There’s now a Roku TV that can live outdoors. It's called the Patio Series TV by Element Electronics, a budget TV maker based in the US, and it starts at $1,299 for a 55-inch screen. (The mounting brackets aren’t included, however, so be sure to budget a little extra for those.)
While that price seems a bit lofty for a 4K HDR TV, it’s actually not so bad considering that the recently released SunBriteTV Veranda 3 begins at $2,898 for a 55-inch screen and rockets all the way up to $5,000 for the 75-inch model.
According to Element, the Patio Series TV sports a peak brightness of 700 nits and its anti-glare glass should make it easy to see all the action on the screen. For rainy days, the TV sports IP55 weather protection that makes it water, dust and humidity-resistant.
The glass has also been tempered, making it less resistant to cracking should an object come into contact with the screen. You probably shouldn’t use it as a backstop for a baseball game, but you won’t have to worry about the occasional hail storm.
The other nice feature here is the inclusion of Roku TV. Not only does Roku’s platform have most of the best streaming services, so you can access the new shows and movies to watch this weekend, but its built-in search feature is surprisingly good at finding films with specific actors, actresses and directors, should you ever decide you want to go on a Chris Evans movie bingeing spree.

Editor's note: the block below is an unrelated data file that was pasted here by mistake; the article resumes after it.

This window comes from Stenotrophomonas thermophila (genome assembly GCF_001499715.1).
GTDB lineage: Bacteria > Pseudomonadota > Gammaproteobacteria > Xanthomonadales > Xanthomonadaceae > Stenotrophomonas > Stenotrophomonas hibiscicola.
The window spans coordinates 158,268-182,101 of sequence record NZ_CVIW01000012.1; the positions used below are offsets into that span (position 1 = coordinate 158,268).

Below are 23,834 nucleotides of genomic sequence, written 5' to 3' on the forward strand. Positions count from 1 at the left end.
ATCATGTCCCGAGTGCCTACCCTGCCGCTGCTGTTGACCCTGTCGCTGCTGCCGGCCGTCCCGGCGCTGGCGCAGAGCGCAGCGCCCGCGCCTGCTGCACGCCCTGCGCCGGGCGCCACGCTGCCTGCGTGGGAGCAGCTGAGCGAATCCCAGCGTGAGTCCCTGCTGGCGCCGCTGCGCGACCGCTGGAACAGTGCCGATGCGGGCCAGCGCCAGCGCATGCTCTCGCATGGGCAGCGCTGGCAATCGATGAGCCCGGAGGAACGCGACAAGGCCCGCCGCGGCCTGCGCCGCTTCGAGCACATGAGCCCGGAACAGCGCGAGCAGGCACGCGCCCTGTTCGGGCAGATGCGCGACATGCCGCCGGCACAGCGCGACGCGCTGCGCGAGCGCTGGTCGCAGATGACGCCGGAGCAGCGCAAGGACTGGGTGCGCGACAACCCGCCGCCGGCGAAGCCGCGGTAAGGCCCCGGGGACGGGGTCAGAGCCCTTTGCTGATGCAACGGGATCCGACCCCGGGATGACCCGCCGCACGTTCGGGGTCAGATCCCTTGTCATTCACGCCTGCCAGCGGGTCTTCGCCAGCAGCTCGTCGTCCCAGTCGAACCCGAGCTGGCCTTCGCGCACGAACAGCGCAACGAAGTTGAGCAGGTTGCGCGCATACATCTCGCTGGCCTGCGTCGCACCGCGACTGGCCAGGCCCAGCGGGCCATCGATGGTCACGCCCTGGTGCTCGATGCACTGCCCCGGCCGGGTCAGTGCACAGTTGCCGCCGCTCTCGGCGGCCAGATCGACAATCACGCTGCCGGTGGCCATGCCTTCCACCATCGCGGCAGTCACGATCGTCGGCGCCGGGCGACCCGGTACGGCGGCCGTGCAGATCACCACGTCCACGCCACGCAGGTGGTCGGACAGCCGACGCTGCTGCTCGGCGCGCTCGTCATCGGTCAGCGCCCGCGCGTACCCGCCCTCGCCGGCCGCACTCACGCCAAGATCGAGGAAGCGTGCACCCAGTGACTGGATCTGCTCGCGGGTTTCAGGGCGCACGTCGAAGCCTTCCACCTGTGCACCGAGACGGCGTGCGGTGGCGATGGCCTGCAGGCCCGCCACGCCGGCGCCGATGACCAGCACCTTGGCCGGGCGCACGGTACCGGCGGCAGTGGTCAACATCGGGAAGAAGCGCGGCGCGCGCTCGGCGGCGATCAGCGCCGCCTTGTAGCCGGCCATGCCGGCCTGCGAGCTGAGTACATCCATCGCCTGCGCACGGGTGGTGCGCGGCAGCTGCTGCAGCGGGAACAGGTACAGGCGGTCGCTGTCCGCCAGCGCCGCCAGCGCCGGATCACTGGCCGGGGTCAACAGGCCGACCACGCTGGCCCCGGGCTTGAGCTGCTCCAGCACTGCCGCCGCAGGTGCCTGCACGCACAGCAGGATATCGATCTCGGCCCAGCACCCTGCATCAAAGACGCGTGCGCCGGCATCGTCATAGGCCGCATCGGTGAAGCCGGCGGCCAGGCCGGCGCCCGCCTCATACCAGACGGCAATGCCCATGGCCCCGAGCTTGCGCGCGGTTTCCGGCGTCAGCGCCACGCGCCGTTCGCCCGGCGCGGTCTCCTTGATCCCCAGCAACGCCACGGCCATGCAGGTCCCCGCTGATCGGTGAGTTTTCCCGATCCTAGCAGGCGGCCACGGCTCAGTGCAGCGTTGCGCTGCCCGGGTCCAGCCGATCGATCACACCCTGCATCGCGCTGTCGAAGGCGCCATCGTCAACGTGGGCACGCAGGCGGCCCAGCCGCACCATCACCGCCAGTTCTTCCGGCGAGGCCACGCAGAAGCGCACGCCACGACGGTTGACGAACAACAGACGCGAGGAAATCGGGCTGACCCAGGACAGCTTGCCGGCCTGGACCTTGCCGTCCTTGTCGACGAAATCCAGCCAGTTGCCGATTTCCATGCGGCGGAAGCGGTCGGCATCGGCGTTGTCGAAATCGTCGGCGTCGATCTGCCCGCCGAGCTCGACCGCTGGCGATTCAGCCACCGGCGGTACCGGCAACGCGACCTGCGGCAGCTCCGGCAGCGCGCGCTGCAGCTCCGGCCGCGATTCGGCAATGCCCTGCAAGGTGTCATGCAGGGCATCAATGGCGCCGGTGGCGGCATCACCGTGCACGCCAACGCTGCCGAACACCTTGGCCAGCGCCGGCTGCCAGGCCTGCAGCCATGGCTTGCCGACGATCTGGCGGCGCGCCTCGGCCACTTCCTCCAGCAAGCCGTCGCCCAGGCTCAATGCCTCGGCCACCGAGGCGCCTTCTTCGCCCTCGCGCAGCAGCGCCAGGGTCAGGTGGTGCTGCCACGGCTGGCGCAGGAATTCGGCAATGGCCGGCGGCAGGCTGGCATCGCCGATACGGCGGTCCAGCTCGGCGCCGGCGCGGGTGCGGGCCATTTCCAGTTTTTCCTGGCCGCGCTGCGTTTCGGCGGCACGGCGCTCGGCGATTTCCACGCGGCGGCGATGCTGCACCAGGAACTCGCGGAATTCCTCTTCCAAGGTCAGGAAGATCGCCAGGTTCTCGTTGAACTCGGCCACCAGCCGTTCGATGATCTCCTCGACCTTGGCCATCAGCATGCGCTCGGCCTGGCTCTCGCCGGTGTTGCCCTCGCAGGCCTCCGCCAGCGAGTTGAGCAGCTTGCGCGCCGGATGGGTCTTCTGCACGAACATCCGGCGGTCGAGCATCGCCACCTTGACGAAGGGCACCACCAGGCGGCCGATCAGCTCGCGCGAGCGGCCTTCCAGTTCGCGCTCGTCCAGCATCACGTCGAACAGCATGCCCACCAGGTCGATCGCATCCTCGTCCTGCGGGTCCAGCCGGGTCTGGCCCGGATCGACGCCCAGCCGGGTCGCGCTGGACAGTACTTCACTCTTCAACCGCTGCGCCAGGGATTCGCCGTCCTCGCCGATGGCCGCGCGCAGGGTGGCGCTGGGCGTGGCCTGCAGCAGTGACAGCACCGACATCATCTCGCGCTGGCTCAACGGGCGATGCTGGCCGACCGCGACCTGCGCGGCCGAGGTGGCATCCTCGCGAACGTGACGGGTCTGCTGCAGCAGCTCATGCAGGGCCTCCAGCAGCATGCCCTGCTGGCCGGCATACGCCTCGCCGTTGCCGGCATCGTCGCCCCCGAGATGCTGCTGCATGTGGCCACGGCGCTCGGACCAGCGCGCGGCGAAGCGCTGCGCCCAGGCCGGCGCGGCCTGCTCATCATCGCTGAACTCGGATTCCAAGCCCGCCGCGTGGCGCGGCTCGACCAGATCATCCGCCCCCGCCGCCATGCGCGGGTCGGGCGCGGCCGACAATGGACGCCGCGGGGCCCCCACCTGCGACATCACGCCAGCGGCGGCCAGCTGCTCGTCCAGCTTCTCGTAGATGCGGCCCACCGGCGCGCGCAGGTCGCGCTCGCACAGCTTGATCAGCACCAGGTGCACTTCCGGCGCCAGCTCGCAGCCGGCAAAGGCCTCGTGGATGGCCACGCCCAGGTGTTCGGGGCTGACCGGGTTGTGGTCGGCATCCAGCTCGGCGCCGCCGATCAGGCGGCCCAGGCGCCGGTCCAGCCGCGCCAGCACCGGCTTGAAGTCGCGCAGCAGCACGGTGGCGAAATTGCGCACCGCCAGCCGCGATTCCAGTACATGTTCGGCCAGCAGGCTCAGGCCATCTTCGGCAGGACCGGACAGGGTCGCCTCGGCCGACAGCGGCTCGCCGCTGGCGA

Whether the Element will have the chops to beat out other outdoor televisions like Samsung’s high-end The Terrace or some of the best Roku TVs from TCL and Hisense remains to be seen, but thanks to its lower price, it’s currently the cheapest ticket to creating your own private outdoor theater.
So how soon will you be able to snag one? Good news there: the Patio Series TV goes on sale today (May 19) and is already up for sale on Walmart's website.
Be sure to check out our best TVs page for our top picks for every budget. And if you want a super huge screen, LG just announced a new laser projector that beams a 120-inch image.
In bad streaming news, Sling TV's buffering problem made for a choppy night of NBA playoffs and other streams — but there appears to be good news.